"And then you get home," Baldwin says, "and you are by yourself."
Baldwin met Thomas in early 2011 at an upscale raw-food restaurant in Manhattan. She grew up in the U.S. and Spain and began competing internationally as a Latin ballroom dancer when she was 13. Baldwin had been in a few relationships after his divorce, including one that lasted for several years, only ending when Baldwin refused to marry. But when he and Thomas moved in together, it was the first time he'd lived with anyone since Basinger, more than 10 years earlier. "I just realized I was happy when she was around," he says of Thomas, "and less happy when she wasn't."
He's not sure what he'll do after 30 Rock. He finds the end of the show terrifying, in some ways, partly because he feels like he's been so spoiled. He doubts he'll do more television – too much work to get a new series up and running – though sometimes he thinks about doing a political show on MSNBC, which people over the years have suggested he try. He does worry about his ability to get back into film. "I mean, it's one thing to do an ensemble film for Woody Allen or play a supporting role in Rock of Ages, but you don't want to do ensemble films your whole career. So we'll see. I've had luck before."
He doesn't mind being thought of as a comic actor now, and says he has no plans to make what he calls the "very common mistake" of chasing after opposite-seeming roles, "trying to go play John Wayne Gacy or something." The characters Baldwin gets offered now, he says, "tend to be the Boss From Hell, something like that. I realize I'm never going to be first on anyone's list. I realize I'm not Tom Hanks, that five other guys have to die or pass on a project before I get the job."
Before he leaves for Cannes, Baldwin calls for one last chat. He wants to stress that none of the above matters. His real goal, after the show wraps, is to take six months off and just figure out what he wants to do next. It might not involve making another film if that means too much time away from New York and his fiancee. He can feel his career ambitions starting to recede. It's not like he's stopped caring about that stuff: trying to get an Oscar or proving to people that he's a great actor. "You're either in the game or not," Baldwin says. "I like the challenge of a difficult role, and the recognition that comes with it. But the most critical thing I can say to you is that my ambition is still real, but now it's competing with another ambition. Making this relationship work is such a goal of mine."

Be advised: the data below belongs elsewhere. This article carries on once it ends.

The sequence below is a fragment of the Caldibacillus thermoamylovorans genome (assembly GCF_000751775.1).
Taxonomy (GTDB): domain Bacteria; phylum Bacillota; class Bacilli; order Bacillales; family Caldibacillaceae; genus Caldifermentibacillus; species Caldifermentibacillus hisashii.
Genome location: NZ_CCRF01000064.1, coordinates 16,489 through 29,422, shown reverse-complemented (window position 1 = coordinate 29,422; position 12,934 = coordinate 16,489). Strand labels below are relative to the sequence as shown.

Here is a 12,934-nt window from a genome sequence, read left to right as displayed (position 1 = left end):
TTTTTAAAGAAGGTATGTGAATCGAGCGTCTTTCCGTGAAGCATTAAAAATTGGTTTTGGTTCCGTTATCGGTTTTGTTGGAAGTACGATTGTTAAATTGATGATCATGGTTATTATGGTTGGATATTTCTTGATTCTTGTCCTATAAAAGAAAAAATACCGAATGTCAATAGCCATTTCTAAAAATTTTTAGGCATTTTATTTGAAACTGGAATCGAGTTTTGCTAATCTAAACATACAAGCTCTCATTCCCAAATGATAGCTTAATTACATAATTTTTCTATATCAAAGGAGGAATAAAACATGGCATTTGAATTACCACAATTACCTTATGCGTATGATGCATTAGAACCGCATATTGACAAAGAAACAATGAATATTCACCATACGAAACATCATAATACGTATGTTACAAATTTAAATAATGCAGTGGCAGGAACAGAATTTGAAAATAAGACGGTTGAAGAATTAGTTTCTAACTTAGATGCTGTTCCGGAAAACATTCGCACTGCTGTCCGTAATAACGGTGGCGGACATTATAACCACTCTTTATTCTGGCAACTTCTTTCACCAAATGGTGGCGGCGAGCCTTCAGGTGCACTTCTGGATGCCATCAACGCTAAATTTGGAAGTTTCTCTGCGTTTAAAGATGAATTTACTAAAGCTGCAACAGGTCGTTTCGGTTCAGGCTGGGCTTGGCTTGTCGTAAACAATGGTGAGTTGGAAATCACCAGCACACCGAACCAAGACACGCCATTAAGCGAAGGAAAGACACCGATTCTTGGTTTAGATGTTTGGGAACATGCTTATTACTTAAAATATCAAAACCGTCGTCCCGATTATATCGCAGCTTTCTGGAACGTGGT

That said, he does have this idea for a Broadway musical. Seriously. He's talked about this to his friend Scott Ellis, a theater director. Listen to the pitch. There's a guy living in Cleveland, in a marriage that's falling apart: kids are grown; they've been together a long time. And out of desperation, in a weird Hail Mary pass, the couple decide to audition for a show at a local community theater. Neither one of them has any musical experience, and they're terrible – can't sing, can't dance. The wife ends up getting the role; the husband doesn't.
And then, over the course of the production, they both start to improve. Baldwin, of course, would be playing the husband, and he'd have spent the previous six months preparing with intensive voice and dance lessons. And at the end of the show, he and his stage wife would come out, having seemed so inept at the start, and just blow the audience away with a truly breath-taking number.
As we know, Baldwin loves a third-act surprise, and he's pretty sure audiences would, too. On the spectrum of crazy Baldwin ideas, the idea of Baldwin becoming Nathan Lane is not as crazy as Baldwin doing a Howard Stern–style morning show or running for mayor of New York, or – for that matter – becoming one of America's most beloved comic actors. "I said to Scott," Baldwin recalls, "'I really would love that challenge.'"